Humoral autoimmunity as a mediator of CNS repair.

A. J. Bieber, A. Warrington, L. R. Pease, M. Rodriguez

Research output: Contribution to journalReview articlepeer-review

52 Scopus citations


Autoimmune responses directed against the central nervous system (CNS) have generally been considered pathogenic in nature. Although there are several well understood conditions in which this is the case, there is also a growing body of experimental evidence to show that both the cellular and humoral immune responses can promote tissue repair following CNS injury and disease. Our laboratory has used a mouse model of chronic demyelinating disease to characterize a class of polyreactive IgM autoantibodies that react with oligodendrocyte surface antigens and promote myelin repair. By screening a large number of human monoclonal antibodies, we have found that IgM antibodies that react with CNS tissue are relatively common. Autoreactive IgM antibodies might constitute an endogenous system for tissue repair, and therefore these antibodies could be of value as therapeutic reagents.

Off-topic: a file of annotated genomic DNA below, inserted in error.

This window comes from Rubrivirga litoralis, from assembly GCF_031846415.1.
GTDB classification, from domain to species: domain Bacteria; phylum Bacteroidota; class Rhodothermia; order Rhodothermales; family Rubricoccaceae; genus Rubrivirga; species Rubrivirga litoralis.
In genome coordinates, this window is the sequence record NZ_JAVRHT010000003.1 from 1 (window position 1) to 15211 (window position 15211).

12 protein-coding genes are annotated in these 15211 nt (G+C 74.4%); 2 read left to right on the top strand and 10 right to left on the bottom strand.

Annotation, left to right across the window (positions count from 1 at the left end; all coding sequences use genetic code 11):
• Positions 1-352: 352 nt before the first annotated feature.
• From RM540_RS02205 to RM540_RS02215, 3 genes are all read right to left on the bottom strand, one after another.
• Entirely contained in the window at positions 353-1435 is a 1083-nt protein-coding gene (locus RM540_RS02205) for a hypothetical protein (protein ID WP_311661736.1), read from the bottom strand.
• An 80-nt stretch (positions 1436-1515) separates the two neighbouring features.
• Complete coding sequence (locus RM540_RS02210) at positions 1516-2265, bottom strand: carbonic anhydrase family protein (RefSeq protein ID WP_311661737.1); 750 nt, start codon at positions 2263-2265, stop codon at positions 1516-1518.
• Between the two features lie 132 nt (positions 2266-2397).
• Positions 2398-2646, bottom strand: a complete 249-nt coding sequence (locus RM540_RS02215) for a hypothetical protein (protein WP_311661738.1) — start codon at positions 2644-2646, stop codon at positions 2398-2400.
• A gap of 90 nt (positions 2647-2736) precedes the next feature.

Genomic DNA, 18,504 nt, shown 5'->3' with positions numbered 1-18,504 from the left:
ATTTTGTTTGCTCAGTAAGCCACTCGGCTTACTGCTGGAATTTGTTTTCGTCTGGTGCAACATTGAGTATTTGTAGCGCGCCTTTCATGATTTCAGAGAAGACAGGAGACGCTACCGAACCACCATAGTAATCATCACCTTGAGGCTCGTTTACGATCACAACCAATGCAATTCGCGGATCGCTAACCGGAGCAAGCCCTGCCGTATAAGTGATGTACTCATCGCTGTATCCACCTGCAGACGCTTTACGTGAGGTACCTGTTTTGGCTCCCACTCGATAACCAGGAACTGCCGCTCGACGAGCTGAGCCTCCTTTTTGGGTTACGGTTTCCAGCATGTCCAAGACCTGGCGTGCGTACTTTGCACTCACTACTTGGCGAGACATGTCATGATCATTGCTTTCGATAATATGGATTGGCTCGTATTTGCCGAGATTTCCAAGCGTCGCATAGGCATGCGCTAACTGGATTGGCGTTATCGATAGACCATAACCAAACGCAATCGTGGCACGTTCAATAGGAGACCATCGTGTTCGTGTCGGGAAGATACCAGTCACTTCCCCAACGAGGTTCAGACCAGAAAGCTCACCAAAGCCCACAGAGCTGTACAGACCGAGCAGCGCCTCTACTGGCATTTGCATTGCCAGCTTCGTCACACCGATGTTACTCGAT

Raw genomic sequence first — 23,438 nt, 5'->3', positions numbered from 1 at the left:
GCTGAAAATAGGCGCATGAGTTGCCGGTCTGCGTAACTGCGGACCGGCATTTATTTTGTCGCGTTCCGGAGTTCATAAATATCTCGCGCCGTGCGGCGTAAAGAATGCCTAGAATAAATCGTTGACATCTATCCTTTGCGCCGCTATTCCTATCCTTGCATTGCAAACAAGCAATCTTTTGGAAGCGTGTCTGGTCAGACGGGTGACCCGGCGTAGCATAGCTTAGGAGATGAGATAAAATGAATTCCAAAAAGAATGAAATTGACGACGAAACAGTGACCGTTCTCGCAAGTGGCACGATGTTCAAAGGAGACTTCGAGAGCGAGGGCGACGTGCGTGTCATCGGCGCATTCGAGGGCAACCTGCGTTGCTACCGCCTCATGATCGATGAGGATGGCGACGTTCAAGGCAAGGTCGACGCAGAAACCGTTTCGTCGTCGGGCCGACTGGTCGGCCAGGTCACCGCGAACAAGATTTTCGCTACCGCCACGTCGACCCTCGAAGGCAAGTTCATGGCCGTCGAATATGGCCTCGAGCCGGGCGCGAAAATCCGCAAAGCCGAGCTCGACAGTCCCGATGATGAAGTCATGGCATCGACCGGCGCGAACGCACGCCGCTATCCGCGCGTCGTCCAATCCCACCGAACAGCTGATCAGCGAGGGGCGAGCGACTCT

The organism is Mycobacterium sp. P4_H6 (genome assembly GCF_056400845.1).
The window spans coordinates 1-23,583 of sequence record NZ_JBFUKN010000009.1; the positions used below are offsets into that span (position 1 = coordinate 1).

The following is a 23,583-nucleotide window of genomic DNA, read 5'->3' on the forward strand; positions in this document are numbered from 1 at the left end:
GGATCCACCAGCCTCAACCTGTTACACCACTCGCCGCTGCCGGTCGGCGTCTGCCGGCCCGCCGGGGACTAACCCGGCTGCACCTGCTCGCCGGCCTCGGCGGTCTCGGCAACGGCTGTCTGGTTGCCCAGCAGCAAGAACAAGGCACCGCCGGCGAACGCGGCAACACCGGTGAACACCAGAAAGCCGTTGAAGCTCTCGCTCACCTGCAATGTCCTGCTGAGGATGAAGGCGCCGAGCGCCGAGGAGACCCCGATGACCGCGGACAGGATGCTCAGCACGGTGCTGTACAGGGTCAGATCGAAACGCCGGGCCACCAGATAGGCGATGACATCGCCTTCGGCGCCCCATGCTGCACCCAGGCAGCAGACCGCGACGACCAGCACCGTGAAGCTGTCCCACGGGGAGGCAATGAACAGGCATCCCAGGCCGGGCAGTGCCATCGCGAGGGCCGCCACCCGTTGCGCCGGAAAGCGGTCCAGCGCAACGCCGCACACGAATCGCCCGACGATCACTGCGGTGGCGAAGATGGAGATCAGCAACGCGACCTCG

Original languageEnglish (US)
Pages (from-to)S39-44
JournalTrends in neurosciences
Issue number11 Suppl
StatePublished - Nov 2001

ASJC Scopus subject areas

  • General Neuroscience


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